Mike Pence takes stimulus hypocrisy to a new level
Back in February, Representative Mike Pence issued a statement:
One year later, one thing is clear: the stimulus bill has failed. One year later, not one net job has been created as unemployment rose from 7.6 percent to nearly 10 percent nationwide. Mr. President, millions of Americans are asking, “where are the jobs?”
But this weekend, Mike Pence was advertising those same jobs he claimed didn’t exist, and celebrating them on his official House website with photos and a statement:
“With 70 businesses and 1,200 citizens in attendance, this year’s job fair was an outstanding success,” Pence said.
You see, those employers were hiring Hoosiers with the money from the American Recovery & Reinvestment Act that Mike Pence loves to demonize.
At least 16 of the 65 companies at the job fair received funding from the American Recovery and Reinvestment Act, including Ball State University — the location of the job fair — and at least three more benefited indirectly from the stimulus. The impact the stimulus had on those employers was varied. Brevini Wind USA, Inc. of Yorktown, Indiana benefited greatly, receiving $12.75 million to open a new manufacturing facitlity that will produce parts for wind turbine manufacturers.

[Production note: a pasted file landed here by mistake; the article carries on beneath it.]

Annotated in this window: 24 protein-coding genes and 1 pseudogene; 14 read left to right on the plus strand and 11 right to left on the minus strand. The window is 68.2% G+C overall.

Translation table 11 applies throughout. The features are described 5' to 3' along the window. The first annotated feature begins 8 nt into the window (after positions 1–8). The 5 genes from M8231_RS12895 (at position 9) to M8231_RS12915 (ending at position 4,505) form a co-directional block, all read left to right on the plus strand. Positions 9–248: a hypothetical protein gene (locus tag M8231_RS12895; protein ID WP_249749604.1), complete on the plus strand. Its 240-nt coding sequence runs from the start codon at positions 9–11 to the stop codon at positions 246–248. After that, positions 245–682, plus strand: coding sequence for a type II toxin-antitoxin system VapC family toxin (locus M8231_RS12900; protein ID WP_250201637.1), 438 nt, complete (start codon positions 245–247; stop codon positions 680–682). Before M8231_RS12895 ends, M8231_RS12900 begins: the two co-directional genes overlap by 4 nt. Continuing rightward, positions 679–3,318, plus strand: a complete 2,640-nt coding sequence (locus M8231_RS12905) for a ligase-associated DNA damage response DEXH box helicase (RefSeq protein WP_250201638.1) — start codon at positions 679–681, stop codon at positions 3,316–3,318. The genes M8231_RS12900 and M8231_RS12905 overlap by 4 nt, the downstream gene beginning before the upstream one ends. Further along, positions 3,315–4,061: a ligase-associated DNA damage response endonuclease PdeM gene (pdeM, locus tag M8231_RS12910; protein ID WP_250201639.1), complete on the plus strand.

(And just because Mike Pence can’t only be wrong about one thing at a time, an analysis of the economic impact of ARRA showed that most of the jobs it saved were, in fact, teachers.)
While Mike Pence might want to take credit for the benefits of a plan he opposed, national Democrats weren’t willing to let this one go without a fight.
But Democrats say Pence’s job fair is yet another example of Republicans taking credit for jobs created by the stimulus while at the same time criticizing the program. Democratic Congressional Campaign Committee called the House Republican leadership “blatant hypocrites.”
“If such blatant hypocrites like Mike Pence, Eric Cantor, and John Boehner had their way, the jobs in their districts that they’ve been trying to take credit for wouldn’t even be there,” DCCC spokesperson Ryan Rudominer said.